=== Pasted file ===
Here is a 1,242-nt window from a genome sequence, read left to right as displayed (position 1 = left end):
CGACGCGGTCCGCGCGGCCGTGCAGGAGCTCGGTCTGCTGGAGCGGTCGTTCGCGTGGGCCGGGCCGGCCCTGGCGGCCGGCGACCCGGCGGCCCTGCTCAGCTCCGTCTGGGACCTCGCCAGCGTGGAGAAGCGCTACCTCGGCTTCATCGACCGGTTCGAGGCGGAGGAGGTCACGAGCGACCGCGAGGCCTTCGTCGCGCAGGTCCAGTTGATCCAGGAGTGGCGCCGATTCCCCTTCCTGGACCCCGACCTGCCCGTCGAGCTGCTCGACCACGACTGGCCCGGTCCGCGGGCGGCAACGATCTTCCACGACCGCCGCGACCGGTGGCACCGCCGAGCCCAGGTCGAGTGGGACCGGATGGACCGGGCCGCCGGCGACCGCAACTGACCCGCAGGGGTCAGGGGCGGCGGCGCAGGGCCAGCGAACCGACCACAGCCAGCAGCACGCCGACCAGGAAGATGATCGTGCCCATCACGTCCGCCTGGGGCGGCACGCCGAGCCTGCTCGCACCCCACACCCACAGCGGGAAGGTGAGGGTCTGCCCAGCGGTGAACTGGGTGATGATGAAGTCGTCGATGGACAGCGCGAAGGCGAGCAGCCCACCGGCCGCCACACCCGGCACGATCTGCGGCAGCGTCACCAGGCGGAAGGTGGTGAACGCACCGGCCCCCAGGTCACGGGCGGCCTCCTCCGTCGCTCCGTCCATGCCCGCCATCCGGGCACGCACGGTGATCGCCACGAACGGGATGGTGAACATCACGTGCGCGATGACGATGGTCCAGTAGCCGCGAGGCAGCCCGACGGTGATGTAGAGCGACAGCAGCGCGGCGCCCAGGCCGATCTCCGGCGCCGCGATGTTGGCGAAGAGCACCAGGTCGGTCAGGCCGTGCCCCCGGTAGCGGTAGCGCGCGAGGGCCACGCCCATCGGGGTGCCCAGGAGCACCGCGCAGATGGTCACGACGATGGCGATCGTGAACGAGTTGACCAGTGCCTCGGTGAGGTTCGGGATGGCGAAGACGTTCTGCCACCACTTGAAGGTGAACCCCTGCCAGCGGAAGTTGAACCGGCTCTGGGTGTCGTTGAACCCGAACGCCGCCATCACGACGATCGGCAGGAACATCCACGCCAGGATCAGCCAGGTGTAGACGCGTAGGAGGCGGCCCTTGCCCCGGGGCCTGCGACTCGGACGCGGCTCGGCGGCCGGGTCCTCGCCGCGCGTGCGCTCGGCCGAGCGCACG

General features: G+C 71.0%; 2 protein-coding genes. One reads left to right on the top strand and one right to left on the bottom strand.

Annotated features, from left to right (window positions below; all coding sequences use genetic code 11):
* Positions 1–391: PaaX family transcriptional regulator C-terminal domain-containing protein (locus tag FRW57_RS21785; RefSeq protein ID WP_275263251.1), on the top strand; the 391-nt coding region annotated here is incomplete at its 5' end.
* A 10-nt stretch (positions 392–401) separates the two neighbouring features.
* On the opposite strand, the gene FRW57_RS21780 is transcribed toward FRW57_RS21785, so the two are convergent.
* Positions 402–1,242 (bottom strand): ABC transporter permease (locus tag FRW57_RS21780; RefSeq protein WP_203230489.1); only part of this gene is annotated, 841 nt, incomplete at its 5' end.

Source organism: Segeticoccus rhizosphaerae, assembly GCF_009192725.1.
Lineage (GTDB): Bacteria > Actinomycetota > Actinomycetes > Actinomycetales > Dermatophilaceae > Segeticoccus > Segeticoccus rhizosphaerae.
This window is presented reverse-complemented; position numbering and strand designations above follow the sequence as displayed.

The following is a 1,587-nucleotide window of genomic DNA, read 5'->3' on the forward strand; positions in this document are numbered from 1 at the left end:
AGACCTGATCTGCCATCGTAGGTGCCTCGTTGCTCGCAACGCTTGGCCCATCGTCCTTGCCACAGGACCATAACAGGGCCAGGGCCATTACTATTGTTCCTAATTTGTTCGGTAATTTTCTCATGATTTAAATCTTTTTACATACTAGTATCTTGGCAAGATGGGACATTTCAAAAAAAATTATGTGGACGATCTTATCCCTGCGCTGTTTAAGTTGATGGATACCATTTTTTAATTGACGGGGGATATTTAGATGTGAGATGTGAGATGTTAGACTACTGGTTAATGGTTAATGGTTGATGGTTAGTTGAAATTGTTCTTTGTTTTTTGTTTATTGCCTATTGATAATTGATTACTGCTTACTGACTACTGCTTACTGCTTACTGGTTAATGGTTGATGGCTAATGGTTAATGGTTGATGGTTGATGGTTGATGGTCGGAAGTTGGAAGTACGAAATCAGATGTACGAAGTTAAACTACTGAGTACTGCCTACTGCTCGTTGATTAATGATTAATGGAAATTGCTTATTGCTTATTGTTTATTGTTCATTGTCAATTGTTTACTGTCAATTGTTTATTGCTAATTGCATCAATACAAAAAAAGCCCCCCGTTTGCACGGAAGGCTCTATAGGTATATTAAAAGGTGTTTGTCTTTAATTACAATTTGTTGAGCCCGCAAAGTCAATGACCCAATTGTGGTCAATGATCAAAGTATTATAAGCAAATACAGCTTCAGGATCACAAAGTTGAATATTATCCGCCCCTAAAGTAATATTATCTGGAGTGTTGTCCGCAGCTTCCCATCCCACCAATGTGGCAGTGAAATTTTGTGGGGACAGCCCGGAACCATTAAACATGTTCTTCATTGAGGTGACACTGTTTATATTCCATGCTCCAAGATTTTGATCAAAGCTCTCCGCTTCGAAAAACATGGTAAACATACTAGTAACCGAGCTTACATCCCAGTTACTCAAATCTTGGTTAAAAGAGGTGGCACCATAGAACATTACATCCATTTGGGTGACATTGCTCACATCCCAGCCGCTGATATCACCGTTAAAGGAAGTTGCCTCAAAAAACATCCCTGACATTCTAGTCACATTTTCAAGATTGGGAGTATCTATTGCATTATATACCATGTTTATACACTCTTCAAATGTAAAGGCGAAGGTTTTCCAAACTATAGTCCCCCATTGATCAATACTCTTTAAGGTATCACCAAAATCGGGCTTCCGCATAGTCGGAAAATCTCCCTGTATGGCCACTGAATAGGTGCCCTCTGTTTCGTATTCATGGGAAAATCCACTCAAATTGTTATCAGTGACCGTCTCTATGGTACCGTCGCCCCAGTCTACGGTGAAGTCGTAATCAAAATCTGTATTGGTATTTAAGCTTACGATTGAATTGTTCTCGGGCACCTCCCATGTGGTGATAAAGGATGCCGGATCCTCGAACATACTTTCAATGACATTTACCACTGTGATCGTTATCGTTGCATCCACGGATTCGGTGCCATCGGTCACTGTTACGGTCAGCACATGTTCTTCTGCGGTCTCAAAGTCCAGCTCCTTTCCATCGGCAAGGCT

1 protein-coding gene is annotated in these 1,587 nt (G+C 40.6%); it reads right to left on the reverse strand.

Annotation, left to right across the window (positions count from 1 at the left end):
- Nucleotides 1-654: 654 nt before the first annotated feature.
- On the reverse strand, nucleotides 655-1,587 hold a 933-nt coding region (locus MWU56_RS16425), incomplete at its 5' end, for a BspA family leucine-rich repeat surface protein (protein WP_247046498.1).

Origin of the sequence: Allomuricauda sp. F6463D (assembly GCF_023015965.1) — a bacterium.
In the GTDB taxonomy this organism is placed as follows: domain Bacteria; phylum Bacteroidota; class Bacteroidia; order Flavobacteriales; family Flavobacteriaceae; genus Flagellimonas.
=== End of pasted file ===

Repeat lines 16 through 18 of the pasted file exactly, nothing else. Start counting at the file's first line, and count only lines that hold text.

- Nucleotides 1-654: 654 nt before the first annotated feature.
- On the reverse strand, nucleotides 655-1,587 hold a 933-nt coding region (locus MWU56_RS16425), incomplete at its 5' end, for a BspA family leucine-rich repeat surface protein (protein WP_247046498.1).

Origin of the sequence: Allomuricauda sp. F6463D (assembly GCF_023015965.1) — a bacterium.